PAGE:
Willard (2003)Reviewed By Collin Souter
Posted 03/17/03 16:59:05
(Worth A Look)
I remember one year I almost bought my girlfriend a pet rat for Christmas. She has a fondness for them, thanks mostly to the Harry Potter series and Ron Weasley’s pet rat Scabbers. Rats have gotten a bad rap. Sure, they can be foul, hateful little scavengers, but they don’t lack intelligence and they can even be sort of cute sometimes. Pet stores do carry rats in stock, but they can be a bit of a hassle to look after. I’m not sure the new movie “Willard” will make the best case for those Pro-Rats out there, but with the casting of Crispin Glover, himself a vocal rat activist (He wrote a book called “Ratcatching”), it can’t be all bad. After all, why would the eccentric Glover agree to star in a movie that took an Anti-Rat stance?“Willard” gets by mostly because of Glover, one of the most interesting characters in his own right when just being himself. I’m sure many of us can remember where we were when we first saw him make an appearance on Late Night with David Letterman. With his shoulder-length thick haircut, horn-rimmed glasses and dime-store bellbottoms with 7” high platform shoes, Glover decided he didn’t want to talk about his new movie “River’s Edge.” This frantically jittery character wanted to arm-wrestle and show off his physique. Andy Kaufman would have been proud.
Only someone with Glover’s reputation for eccentricity could pull off the role of Willard Stiles, a lonely office worker who lives with his ailing, hideous mother. His boss, Mr. Martin (R. Lee Ermey), who took the company over from Willard’s deceased father, wants to fire Willard, but because of Willard’s legacy with the company, he can’t. Willard doesn’t have much interest in the job, but he can’t bring himself to leave.
One night, when setting rattraps in the basement, per his mother’s orders, Willard comes face-to-face with the white rat that started the fuss. Willard saves the rat from being stuck permanently to a sheet of glue and instantly takes a liking to him. He names the rat Socrates. This friendship invites other rats in. Soon, Willard has a Trouble-With-Tribbles situation on his hands, but one in which he is in complete control. When he sees the destruction with which these rats seem capable, he can’t help but encourage them to destroy more. His repeated orders, “Tear it,” will no doubt be the movie’s biggest catch phrase. Soon, Willard proclaims himself not the Rat Master, but rather, The Boss.
Soon, a dynamic occurs between Willard and a darker, more sinister rat, Ben, and soon the two battle it out to will the other rats into heeding their orders. It becomes a series of morality plays concerning loyalty that results in a body count.
Glen Morgan directed “Willard,” but if you replaced his name with Tim Burton’s, you wouldn’t know the difference. Starting with the opening credit sequence to the Danny Elfman-esque score (the score is really by Shirley Walker), Morgan’s version of “Willard” has a wonderful visual flair that seems reminiscent of Burton’s work. That is not to say that “Willard” looks derivative. It simply has the right sensibilities. It has the loner who lives in a spooky house, cartoonish camera angles and a love for the out-of-the-ordinary. Morgan also knows exactly to shoot Ben to make him look like a character and not just a rodent.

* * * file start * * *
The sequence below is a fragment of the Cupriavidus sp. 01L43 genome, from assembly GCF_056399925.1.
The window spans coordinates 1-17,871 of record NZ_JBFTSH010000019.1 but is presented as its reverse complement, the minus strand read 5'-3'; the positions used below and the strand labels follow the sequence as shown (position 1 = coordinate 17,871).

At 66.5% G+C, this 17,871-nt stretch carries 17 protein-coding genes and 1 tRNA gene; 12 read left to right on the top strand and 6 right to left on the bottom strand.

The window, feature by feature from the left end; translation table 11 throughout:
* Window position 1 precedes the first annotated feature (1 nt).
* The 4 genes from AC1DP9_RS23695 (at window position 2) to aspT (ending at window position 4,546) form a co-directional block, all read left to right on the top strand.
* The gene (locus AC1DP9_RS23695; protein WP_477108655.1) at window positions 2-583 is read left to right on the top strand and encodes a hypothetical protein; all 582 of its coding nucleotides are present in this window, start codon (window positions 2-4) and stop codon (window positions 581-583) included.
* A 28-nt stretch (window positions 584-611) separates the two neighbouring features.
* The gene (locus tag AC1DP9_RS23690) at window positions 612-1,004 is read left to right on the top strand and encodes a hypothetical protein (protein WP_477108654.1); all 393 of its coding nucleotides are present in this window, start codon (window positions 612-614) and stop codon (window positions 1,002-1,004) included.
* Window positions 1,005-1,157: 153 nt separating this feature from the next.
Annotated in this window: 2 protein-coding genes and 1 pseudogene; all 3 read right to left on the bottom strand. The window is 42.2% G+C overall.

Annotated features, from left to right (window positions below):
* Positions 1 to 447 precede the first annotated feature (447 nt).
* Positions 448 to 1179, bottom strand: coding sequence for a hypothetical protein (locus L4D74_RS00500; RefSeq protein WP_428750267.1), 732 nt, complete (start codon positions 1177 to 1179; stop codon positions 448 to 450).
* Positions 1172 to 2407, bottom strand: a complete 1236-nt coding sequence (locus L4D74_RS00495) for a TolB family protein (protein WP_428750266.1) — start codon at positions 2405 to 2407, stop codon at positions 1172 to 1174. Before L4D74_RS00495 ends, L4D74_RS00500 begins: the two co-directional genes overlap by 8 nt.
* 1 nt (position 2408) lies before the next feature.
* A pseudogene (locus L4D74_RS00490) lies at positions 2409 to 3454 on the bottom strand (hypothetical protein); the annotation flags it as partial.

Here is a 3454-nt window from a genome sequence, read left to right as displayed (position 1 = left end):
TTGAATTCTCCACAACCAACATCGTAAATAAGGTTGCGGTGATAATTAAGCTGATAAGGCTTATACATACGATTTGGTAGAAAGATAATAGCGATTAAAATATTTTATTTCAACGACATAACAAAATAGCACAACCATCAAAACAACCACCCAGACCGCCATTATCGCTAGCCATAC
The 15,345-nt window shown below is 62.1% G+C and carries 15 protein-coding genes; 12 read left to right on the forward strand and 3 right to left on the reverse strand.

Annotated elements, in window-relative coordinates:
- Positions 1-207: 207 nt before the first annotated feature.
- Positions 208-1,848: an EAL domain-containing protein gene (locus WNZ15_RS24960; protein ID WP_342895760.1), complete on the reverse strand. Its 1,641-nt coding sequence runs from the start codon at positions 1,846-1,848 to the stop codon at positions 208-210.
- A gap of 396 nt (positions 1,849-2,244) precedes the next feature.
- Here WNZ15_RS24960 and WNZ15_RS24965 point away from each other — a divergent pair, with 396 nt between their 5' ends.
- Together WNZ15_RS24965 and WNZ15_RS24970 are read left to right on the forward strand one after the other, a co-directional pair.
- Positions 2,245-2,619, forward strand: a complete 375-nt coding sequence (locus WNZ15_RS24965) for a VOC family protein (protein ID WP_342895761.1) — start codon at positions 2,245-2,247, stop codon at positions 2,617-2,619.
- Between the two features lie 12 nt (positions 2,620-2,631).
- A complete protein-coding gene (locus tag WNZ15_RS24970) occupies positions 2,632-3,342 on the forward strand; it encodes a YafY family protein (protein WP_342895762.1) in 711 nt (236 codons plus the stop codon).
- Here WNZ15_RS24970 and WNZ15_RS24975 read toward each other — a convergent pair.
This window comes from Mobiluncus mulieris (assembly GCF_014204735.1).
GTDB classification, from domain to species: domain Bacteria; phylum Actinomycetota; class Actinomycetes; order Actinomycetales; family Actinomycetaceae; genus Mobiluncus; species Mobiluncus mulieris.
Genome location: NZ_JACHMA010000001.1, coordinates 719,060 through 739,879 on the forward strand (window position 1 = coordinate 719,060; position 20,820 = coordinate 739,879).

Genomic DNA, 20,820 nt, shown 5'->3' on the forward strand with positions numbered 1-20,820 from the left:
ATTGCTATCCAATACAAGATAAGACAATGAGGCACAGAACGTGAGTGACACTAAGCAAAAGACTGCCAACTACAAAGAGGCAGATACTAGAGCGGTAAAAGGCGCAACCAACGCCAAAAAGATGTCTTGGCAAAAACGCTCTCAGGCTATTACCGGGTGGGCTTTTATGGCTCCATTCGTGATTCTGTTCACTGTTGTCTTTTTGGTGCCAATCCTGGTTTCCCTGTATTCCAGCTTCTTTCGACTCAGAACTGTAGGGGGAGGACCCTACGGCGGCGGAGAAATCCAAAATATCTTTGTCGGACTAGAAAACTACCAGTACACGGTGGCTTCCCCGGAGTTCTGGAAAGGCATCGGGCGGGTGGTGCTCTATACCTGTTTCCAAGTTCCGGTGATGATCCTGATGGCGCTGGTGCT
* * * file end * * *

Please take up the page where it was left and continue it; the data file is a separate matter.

Glover lies at the center of the movie and I found it quite refreshing to have him in a leading role. He makes rather odd acting choices that for some reason bring to mind Stan Laurel. It may be the boyish-ness of his character suddenly given to fits of rage when he learns that he must try and sell his mother’s house. Glover chooses to scream every line like an infant, a choice I’m not sure too many actors would make. He has a good supporting cast to work off of as well, including R Lee Ermey whom, it comes as no surprise, makes a good corporate villain. Jackie Burroughs, who plays his mother, looks as though she had been born into that dirty, decrepit old house as a piece of the furniture. In other words, she looks great in a hideous sort of way, and she plays it just as well.
As a cat person, I have to say this movie goes overboard in one sequence in which a cat gets locked in a house with all the rats. I found it amusing and silly, but only up to a point where I don’t think Morgan made the right choice. For if we are to walk out of “Willard” with a better understanding and appreciation of rats, wouldn’t it be a wise method to let all the other animals in the movie live? Think I’m making too much of it? Okay, pretend it’s a dog in that scene or your animal of choice. It’s just not a very funny punchline to me, although I am all in favor of seeing the cat scared out of its wits for the remainder of the movie.I must say I have never seen the original “Willard.” It’s on my list of movies to see before I die (though at this point, not near the top). I have not had an easy time trying to locate a copy for rent. I am actually far more interested in locating a copy of Crispin Glover’s book “Ratcatching.” As for the “Willard” re-make, I found it to be quite amusing, fun to watch and wonderfully acted. I also have a new fondness for the song “Ben,” but not the Michael Jackson version (I’ll give you three guesses as to who sings the new version). I’m not sure the movie will make you think twice about rats, but I don’t think you’ll be rushing out to buy one as a pet for yourself or a loved one anytime soon. Unless, of course, they could guarantee you a good rat like Socrates.
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